Where to Start

    • Mayo Clinic has an information page on Sheehan syndrome.
    • MedlinePlus was designed by the National Library of Medicine to help you research your health questions, and it provides more information about this topic.
    • The National Organization for Rare Disorders (NORD) has a report for patients and families about this condition. NORD is a patient advocacy organization for individuals with rare diseases and the organizations that serve them.

      In-Depth Information

      • Medscape Reference provides information on this topic. You may need to register to view the medical textbook, but registration is free.
      • The Monarch Initiative brings together data about this condition from humans and other species to help physicians and biomedical researchers. Monarch’s tools are designed to make it easier to compare the signs and symptoms (phenotypes) of different diseases and discover common features. This initiative is a collaboration between several academic institutions across the world and is funded by the National Institutes of Health. Visit the website to explore the biology of this condition.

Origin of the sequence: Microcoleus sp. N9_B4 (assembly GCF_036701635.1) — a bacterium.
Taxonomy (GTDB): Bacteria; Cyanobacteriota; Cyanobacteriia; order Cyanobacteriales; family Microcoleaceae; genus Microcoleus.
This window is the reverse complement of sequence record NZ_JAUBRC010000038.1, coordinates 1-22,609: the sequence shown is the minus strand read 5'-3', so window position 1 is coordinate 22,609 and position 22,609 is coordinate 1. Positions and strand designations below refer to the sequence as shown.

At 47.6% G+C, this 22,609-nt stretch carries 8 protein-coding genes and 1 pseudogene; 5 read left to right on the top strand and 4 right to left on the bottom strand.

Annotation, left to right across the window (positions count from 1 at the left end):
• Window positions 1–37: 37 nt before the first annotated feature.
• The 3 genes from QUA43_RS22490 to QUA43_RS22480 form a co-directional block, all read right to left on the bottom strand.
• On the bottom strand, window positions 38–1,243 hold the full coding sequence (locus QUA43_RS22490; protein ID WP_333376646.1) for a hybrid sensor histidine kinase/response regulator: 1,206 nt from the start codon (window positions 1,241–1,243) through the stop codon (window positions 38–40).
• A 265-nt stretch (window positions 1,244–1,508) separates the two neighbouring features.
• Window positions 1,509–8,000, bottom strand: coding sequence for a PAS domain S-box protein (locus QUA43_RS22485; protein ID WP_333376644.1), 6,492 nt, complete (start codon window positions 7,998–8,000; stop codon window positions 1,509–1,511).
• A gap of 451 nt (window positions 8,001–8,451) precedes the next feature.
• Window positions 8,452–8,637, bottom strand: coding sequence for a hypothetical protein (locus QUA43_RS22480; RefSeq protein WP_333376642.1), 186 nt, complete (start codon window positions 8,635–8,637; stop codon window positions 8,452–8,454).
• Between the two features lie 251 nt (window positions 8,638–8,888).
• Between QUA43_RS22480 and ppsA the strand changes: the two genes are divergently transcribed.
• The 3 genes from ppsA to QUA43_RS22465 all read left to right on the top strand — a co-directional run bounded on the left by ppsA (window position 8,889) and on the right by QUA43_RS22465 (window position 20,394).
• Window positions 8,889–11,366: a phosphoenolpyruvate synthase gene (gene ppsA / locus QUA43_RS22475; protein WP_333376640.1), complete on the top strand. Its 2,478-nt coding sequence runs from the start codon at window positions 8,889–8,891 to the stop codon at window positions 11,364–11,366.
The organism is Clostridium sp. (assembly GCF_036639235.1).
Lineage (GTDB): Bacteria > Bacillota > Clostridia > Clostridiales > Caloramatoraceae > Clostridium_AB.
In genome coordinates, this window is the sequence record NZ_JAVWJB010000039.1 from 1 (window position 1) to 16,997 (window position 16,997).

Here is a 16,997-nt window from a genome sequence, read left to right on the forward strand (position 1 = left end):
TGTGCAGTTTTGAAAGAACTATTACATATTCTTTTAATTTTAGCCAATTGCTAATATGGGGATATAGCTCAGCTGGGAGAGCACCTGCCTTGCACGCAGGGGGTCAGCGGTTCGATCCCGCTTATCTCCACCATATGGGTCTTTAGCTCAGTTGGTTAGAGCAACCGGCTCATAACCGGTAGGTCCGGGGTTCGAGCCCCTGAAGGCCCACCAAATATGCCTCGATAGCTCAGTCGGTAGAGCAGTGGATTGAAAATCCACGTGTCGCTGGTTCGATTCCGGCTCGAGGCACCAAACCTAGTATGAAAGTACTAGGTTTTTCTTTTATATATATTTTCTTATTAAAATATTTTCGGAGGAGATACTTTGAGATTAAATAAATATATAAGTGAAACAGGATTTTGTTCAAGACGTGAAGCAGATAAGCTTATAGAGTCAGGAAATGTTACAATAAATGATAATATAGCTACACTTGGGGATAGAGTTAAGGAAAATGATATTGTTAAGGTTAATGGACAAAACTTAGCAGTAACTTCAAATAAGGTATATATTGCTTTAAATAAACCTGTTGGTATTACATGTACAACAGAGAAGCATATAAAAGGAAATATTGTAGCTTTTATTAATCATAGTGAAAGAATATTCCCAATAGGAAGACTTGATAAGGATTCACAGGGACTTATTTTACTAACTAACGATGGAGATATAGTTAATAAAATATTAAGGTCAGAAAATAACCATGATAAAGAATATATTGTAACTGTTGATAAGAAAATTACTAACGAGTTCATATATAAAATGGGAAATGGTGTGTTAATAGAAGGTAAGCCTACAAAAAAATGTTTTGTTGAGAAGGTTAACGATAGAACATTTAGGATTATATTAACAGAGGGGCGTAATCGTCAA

• Orphanet is a European reference portal for information on rare diseases and orphan drugs. Access to this database is free of charge.
      • PubMed is a searchable database of medical literature and lists journal articles that discuss Sheehan syndrome. Click on the link to view a sample search on this topic.

        Selected Full-Text Journal Articles

          References

          1. Schury MP, Adigun R. Sheehan Syndrome. StatPearls. Updated Jul 17, 2020; https://pubmed.ncbi.nlm.nih.gov/29083621/.
          2. Diri H, Karaca Z, Tanriverdi F, Unluhizarci K, Kelestimur F. Sheehan's syndrome: new insights into an old disease. Endocrine. Jan 2016; 51(1):22-31. https://pubmed.ncbi.nlm.nih.gov/26323346/.
          3. Sheehan syndrome. Nat Rev Dis Primers. Dec 22, 2016; 2:16093. https://pubmed.ncbi.nlm.nih.gov/28004658/.
          4. Chanson P. Other Pituitary Conditions and Pregnancy. Endocrinol Metab Clin North Am. Sep 2019; 48(3):583-603. https://pubmed.ncbi.nlm.nih.gov/31345525/.
          5. Karaca Z, Laway BA, Dokmetas HS, Atmaca H, Kelestimur F. Sheehan syndrome. Nat Rev Dis Primers. Dec 22, 2016; 2:https://www.ncbi.nlm.nih.gov/pubmed/28004764.